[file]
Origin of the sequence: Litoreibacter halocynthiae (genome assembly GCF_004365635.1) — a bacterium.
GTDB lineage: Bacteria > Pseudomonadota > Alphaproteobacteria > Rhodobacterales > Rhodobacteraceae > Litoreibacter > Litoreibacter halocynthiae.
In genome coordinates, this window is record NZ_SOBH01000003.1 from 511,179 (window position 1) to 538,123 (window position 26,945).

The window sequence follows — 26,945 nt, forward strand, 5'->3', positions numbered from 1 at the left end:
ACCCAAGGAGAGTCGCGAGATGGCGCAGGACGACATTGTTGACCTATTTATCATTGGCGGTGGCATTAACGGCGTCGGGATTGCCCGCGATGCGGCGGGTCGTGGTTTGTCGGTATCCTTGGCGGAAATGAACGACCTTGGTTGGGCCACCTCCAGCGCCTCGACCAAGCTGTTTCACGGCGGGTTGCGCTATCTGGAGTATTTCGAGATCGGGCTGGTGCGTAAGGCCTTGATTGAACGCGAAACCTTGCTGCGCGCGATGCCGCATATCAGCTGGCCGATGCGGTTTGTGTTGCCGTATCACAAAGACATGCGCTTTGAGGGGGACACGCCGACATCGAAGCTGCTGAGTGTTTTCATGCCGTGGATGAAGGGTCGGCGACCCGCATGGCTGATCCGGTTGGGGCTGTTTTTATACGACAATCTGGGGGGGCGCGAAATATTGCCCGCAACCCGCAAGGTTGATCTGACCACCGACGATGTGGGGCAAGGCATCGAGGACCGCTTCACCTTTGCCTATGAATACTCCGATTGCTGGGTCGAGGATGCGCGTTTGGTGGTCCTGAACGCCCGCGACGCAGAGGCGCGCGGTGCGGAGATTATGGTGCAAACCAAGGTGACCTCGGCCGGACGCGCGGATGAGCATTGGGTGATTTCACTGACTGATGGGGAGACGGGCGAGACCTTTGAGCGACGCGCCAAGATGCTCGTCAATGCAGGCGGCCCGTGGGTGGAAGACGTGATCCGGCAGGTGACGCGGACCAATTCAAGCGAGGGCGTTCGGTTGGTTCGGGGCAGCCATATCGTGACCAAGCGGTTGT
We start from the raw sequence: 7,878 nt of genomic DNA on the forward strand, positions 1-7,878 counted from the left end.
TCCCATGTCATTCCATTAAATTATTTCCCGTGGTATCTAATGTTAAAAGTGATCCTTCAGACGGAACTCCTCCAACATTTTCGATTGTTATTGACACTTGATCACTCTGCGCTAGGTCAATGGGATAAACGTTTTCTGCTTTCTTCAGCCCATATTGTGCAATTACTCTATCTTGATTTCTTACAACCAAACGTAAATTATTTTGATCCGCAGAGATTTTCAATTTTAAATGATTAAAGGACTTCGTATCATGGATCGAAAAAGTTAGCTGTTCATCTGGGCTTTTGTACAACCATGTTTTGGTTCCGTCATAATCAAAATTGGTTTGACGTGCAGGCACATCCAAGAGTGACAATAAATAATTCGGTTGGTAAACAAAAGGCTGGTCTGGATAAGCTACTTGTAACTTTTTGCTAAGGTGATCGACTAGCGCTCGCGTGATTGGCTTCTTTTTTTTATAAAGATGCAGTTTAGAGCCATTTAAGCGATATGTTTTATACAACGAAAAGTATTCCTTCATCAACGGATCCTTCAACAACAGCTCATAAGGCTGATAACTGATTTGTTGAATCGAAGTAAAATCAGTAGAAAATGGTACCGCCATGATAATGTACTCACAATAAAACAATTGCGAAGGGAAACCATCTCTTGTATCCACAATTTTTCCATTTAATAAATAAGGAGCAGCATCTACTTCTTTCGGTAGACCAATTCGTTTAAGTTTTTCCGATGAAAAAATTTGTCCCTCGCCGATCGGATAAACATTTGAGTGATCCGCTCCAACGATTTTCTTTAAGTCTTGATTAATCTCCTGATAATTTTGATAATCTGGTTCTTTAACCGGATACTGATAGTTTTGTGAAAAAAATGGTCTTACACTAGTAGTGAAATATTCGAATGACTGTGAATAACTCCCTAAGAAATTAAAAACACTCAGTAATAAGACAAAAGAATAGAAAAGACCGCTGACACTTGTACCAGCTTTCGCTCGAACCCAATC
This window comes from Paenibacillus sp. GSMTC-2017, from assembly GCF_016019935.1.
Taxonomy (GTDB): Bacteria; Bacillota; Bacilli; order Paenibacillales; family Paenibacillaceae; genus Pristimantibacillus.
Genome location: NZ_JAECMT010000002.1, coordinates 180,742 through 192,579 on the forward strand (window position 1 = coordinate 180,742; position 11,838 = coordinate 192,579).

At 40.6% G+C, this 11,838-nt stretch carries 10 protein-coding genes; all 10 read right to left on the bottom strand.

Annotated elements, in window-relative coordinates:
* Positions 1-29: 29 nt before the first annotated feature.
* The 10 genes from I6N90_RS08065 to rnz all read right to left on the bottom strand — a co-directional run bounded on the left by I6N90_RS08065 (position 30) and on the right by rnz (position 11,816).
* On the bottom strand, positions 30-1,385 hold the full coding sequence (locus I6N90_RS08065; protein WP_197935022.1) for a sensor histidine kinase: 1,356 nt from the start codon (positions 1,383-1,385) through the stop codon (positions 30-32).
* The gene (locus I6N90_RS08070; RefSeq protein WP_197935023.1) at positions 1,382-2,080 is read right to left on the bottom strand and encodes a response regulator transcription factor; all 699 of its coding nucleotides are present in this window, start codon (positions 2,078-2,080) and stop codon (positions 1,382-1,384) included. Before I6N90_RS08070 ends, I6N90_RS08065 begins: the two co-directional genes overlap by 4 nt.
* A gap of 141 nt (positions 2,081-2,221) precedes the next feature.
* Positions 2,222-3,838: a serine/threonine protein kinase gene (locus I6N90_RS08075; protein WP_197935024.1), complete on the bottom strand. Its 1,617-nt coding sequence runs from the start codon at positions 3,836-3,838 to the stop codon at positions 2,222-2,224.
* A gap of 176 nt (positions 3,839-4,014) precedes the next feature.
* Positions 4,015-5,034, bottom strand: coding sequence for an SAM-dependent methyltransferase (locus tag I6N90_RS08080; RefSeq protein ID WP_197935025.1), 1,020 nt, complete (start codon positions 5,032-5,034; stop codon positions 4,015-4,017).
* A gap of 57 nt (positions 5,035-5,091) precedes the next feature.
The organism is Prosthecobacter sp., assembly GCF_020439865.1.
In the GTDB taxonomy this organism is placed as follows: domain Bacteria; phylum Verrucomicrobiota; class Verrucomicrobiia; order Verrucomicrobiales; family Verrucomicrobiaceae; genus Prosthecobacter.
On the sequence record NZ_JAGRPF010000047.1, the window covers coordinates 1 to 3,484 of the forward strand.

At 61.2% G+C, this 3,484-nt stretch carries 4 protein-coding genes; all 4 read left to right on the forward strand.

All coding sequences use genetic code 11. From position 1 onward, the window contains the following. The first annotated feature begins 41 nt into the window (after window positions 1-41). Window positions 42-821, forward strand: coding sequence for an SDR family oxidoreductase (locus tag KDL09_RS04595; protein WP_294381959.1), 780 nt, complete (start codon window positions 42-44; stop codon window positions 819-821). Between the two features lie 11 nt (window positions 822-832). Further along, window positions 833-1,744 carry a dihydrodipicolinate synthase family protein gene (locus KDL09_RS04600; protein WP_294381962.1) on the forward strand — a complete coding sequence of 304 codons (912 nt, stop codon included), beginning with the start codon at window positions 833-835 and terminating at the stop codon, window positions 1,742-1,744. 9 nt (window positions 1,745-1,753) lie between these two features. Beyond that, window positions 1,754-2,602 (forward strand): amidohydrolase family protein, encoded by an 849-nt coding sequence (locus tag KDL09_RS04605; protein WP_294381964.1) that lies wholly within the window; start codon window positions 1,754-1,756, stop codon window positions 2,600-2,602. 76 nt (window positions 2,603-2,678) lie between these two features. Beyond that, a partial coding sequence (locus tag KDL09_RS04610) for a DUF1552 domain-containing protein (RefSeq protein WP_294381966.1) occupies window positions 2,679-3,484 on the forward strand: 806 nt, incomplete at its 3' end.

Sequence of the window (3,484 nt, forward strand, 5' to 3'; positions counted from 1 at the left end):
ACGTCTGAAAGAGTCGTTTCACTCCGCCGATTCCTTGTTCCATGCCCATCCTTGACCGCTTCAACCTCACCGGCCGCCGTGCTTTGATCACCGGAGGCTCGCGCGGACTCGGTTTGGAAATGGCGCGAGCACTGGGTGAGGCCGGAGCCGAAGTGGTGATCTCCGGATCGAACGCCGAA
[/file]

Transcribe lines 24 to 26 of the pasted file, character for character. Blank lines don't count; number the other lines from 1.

On the sequence record NZ_JAGRPF010000047.1, the window covers coordinates 1 to 3,484 of the forward strand.

At 61.2% G+C, this 3,484-nt stretch carries 4 protein-coding genes; all 4 read left to right on the forward strand.

All coding sequences use genetic code 11. From position 1 onward, the window contains the following. The first annotated feature begins 41 nt into the window (after window positions 1-41). Window positions 42-821, forward strand: coding sequence for an SDR family oxidoreductase (locus tag KDL09_RS04595; protein WP_294381959.1), 780 nt, complete (start codon window positions 42-44; stop codon window positions 819-821). Between the two features lie 11 nt (window positions 822-832). Further along, window positions 833-1,744 carry a dihydrodipicolinate synthase family protein gene (locus KDL09_RS04600; protein WP_294381962.1) on the forward strand — a complete coding sequence of 304 codons (912 nt, stop codon included), beginning with the start codon at window positions 833-835 and terminating at the stop codon, window positions 1,742-1,744. 9 nt (window positions 1,745-1,753) lie between these two features. Beyond that, window positions 1,754-2,602 (forward strand): amidohydrolase family protein, encoded by an 849-nt coding sequence (locus tag KDL09_RS04605; protein WP_294381964.1) that lies wholly within the window; start codon window positions 1,754-1,756, stop codon window positions 2,600-2,602. 76 nt (window positions 2,603-2,678) lie between these two features. Beyond that, a partial coding sequence (locus tag KDL09_RS04610) for a DUF1552 domain-containing protein (RefSeq protein WP_294381966.1) occupies window positions 2,679-3,484 on the forward strand: 806 nt, incomplete at its 3' end.